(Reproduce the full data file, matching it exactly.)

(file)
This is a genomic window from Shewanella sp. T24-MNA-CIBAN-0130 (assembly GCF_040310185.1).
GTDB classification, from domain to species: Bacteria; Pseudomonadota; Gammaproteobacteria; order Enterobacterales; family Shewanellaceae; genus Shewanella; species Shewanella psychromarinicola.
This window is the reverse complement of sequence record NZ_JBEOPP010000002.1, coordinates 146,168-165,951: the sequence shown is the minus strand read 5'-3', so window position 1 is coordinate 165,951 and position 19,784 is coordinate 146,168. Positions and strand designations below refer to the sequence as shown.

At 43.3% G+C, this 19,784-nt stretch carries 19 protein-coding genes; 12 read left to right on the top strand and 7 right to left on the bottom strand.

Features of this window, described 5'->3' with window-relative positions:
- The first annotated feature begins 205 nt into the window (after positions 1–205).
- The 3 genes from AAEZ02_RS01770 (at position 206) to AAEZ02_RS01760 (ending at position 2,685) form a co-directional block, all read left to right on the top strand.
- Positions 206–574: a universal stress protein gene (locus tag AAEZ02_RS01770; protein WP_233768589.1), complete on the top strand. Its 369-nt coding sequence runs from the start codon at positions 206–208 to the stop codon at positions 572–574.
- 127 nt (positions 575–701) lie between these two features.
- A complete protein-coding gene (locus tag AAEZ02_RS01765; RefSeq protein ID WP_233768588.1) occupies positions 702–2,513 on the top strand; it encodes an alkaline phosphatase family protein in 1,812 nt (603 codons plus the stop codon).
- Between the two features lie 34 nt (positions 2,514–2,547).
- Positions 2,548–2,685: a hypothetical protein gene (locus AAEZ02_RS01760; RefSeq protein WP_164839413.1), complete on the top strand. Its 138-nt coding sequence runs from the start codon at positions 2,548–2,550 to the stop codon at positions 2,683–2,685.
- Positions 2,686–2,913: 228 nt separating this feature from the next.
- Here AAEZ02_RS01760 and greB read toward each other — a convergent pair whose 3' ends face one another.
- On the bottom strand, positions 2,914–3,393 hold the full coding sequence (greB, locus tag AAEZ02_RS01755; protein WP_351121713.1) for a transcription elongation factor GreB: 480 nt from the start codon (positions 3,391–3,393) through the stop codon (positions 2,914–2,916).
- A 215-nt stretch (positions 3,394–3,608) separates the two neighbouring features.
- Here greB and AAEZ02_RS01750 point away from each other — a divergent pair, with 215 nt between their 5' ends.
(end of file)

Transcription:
This is a genomic window from Shewanella sp. T24-MNA-CIBAN-0130 (assembly GCF_040310185.1).
GTDB classification, from domain to species: Bacteria; Pseudomonadota; Gammaproteobacteria; order Enterobacterales; family Shewanellaceae; genus Shewanella; species Shewanella psychromarinicola.
This window is the reverse complement of sequence record NZ_JBEOPP010000002.1, coordinates 146,168-165,951: the sequence shown is the minus strand read 5'-3', so window position 1 is coordinate 165,951 and position 19,784 is coordinate 146,168. Positions and strand designations below refer to the sequence as shown.

At 43.3% G+C, this 19,784-nt stretch carries 19 protein-coding genes; 12 read left to right on the top strand and 7 right to left on the bottom strand.

Features of this window, described 5'->3' with window-relative positions:
- The first annotated feature begins 205 nt into the window (after positions 1–205).
- The 3 genes from AAEZ02_RS01770 (at position 206) to AAEZ02_RS01760 (ending at position 2,685) form a co-directional block, all read left to right on the top strand.
- Positions 206–574: a universal stress protein gene (locus tag AAEZ02_RS01770; protein WP_233768589.1), complete on the top strand. Its 369-nt coding sequence runs from the start codon at positions 206–208 to the stop codon at positions 572–574.
- 127 nt (positions 575–701) lie between these two features.
- A complete protein-coding gene (locus tag AAEZ02_RS01765; RefSeq protein ID WP_233768588.1) occupies positions 702–2,513 on the top strand; it encodes an alkaline phosphatase family protein in 1,812 nt (603 codons plus the stop codon).
- Between the two features lie 34 nt (positions 2,514–2,547).
- Positions 2,548–2,685: a hypothetical protein gene (locus AAEZ02_RS01760; RefSeq protein WP_164839413.1), complete on the top strand. Its 138-nt coding sequence runs from the start codon at positions 2,548–2,550 to the stop codon at positions 2,683–2,685.
- Positions 2,686–2,913: 228 nt separating this feature from the next.
- Here AAEZ02_RS01760 and greB read toward each other — a convergent pair whose 3' ends face one another.
- On the bottom strand, positions 2,914–3,393 hold the full coding sequence (greB, locus tag AAEZ02_RS01755; protein WP_351121713.1) for a transcription elongation factor GreB: 480 nt from the start codon (positions 3,391–3,393) through the stop codon (positions 2,914–2,916).
- A 215-nt stretch (positions 3,394–3,608) separates the two neighbouring features.
- Here greB and AAEZ02_RS01750 point away from each other — a divergent pair, with 215 nt between their 5' ends.